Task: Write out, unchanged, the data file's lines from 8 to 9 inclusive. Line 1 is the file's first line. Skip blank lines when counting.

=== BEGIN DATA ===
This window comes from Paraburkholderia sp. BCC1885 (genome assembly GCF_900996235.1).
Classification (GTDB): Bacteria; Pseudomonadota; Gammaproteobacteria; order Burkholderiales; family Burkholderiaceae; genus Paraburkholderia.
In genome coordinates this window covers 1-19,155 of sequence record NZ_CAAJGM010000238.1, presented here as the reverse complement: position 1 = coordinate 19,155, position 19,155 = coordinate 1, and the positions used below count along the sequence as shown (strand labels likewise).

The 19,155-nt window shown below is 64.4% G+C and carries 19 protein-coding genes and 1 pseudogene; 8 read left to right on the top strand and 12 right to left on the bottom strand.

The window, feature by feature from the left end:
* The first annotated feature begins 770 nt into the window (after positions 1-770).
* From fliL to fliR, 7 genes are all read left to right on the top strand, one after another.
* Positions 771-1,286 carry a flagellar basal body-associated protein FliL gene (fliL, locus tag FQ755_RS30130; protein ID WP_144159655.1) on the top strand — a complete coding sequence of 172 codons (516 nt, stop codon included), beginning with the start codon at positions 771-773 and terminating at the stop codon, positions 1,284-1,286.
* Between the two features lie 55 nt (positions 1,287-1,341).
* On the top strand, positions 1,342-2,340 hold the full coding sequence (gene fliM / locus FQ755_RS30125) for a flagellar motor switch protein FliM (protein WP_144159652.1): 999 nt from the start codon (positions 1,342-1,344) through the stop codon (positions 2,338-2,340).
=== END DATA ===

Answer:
* Positions 771-1,286 carry a flagellar basal body-associated protein FliL gene (fliL, locus tag FQ755_RS30130; protein ID WP_144159655.1) on the top strand — a complete coding sequence of 172 codons (516 nt, stop codon included), beginning with the start codon at positions 771-773 and terminating at the stop codon, positions 1,284-1,286.
* Between the two features lie 55 nt (positions 1,287-1,341).